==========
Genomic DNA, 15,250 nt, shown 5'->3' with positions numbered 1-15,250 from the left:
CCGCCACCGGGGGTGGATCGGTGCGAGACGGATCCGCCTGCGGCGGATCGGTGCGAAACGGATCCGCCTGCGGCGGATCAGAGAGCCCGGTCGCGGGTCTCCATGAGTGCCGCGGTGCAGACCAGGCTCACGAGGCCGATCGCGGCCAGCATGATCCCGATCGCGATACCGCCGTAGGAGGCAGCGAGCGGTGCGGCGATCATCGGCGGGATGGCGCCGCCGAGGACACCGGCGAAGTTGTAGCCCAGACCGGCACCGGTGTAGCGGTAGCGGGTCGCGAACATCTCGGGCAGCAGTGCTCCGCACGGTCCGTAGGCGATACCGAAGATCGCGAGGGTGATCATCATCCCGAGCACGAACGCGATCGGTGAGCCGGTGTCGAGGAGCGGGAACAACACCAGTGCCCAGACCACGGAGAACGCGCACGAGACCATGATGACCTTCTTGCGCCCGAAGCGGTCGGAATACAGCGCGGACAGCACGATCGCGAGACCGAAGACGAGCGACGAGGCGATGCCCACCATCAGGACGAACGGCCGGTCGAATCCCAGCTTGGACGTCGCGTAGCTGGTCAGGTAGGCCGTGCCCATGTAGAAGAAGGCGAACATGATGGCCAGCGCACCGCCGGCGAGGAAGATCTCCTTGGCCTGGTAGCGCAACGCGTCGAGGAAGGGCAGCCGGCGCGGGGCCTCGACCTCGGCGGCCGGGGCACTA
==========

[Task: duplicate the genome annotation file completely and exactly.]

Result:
Genomic DNA, 15,250 nt, shown 5'->3' with positions numbered 1-15,250 from the left:
CCGCCACCGGGGGTGGATCGGTGCGAGACGGATCCGCCTGCGGCGGATCGGTGCGAAACGGATCCGCCTGCGGCGGATCAGAGAGCCCGGTCGCGGGTCTCCATGAGTGCCGCGGTGCAGACCAGGCTCACGAGGCCGATCGCGGCCAGCATGATCCCGATCGCGATACCGCCGTAGGAGGCAGCGAGCGGTGCGGCGATCATCGGCGGGATGGCGCCGCCGAGGACACCGGCGAAGTTGTAGCCCAGACCGGCACCGGTGTAGCGGTAGCGGGTCGCGAACATCTCGGGCAGCAGTGCTCCGCACGGTCCGTAGGCGATACCGAAGATCGCGAGGGTGATCATCATCCCGAGCACGAACGCGATCGGTGAGCCGGTGTCGAGGAGCGGGAACAACACCAGTGCCCAGACCACGGAGAACGCGCACGAGACCATGATGACCTTCTTGCGCCCGAAGCGGTCGGAATACAGCGCGGACAGCACGATCGCGAGACCGAAGACGAGCGACGAGGCGATGCCCACCATCAGGACGAACGGCCGGTCGAATCCCAGCTTGGACGTCGCGTAGCTGGTCAGGTAGGCCGTGCCCATGTAGAAGAAGGCGAACATGATGGCCAGCGCACCGCCGGCGAGGAAGATCTCCTTGGCCTGGTAGCGCAACGCGTCGAGGAAGGGCAGCCGGCGCGGGGCCTCGACCTCGGCGGCCGGGGCACTA